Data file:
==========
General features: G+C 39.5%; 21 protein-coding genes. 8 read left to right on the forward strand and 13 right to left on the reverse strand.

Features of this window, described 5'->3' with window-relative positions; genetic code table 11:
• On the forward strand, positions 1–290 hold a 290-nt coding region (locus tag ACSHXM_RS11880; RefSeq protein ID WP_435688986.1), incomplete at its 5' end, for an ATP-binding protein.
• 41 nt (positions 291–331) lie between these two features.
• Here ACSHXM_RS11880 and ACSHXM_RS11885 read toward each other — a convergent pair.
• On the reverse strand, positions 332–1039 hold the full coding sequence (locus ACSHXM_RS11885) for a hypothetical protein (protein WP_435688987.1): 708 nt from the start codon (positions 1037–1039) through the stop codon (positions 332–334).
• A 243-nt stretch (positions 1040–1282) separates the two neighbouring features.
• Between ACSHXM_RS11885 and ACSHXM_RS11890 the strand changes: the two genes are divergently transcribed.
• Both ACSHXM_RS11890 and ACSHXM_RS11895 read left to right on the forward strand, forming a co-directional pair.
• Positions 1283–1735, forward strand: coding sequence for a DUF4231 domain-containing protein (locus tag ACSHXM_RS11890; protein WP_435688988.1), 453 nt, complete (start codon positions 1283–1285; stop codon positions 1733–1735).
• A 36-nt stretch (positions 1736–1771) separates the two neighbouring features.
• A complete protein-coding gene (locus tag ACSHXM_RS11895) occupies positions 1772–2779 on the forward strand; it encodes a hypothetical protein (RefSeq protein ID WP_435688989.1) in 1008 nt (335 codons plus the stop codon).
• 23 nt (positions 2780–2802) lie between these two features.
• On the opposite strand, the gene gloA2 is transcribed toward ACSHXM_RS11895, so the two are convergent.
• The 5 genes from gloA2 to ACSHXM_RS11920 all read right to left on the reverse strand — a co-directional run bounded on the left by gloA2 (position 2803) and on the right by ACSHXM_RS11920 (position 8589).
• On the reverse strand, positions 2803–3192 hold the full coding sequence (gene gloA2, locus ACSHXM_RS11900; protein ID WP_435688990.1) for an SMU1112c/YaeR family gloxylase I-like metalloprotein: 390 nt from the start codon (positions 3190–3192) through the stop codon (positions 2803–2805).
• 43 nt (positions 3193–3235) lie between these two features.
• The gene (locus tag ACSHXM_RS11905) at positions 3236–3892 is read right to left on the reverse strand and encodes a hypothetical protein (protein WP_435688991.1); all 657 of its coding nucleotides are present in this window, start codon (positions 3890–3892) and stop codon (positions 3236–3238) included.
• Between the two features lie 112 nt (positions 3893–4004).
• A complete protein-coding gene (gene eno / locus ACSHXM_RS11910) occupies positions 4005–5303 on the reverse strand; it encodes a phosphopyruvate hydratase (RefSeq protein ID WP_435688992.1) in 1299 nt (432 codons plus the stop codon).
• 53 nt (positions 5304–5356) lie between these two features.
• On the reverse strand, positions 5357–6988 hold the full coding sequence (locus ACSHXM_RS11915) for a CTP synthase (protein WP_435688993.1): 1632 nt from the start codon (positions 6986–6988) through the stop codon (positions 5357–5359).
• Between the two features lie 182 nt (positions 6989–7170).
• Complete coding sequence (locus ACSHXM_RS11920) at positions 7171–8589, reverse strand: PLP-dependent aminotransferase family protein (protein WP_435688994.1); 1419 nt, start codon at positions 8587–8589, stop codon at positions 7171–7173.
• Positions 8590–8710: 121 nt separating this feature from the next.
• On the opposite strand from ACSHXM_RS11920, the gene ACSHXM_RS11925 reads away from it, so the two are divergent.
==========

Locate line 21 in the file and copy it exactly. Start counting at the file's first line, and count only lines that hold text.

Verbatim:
• 53 nt (positions 5304–5356) lie between these two features.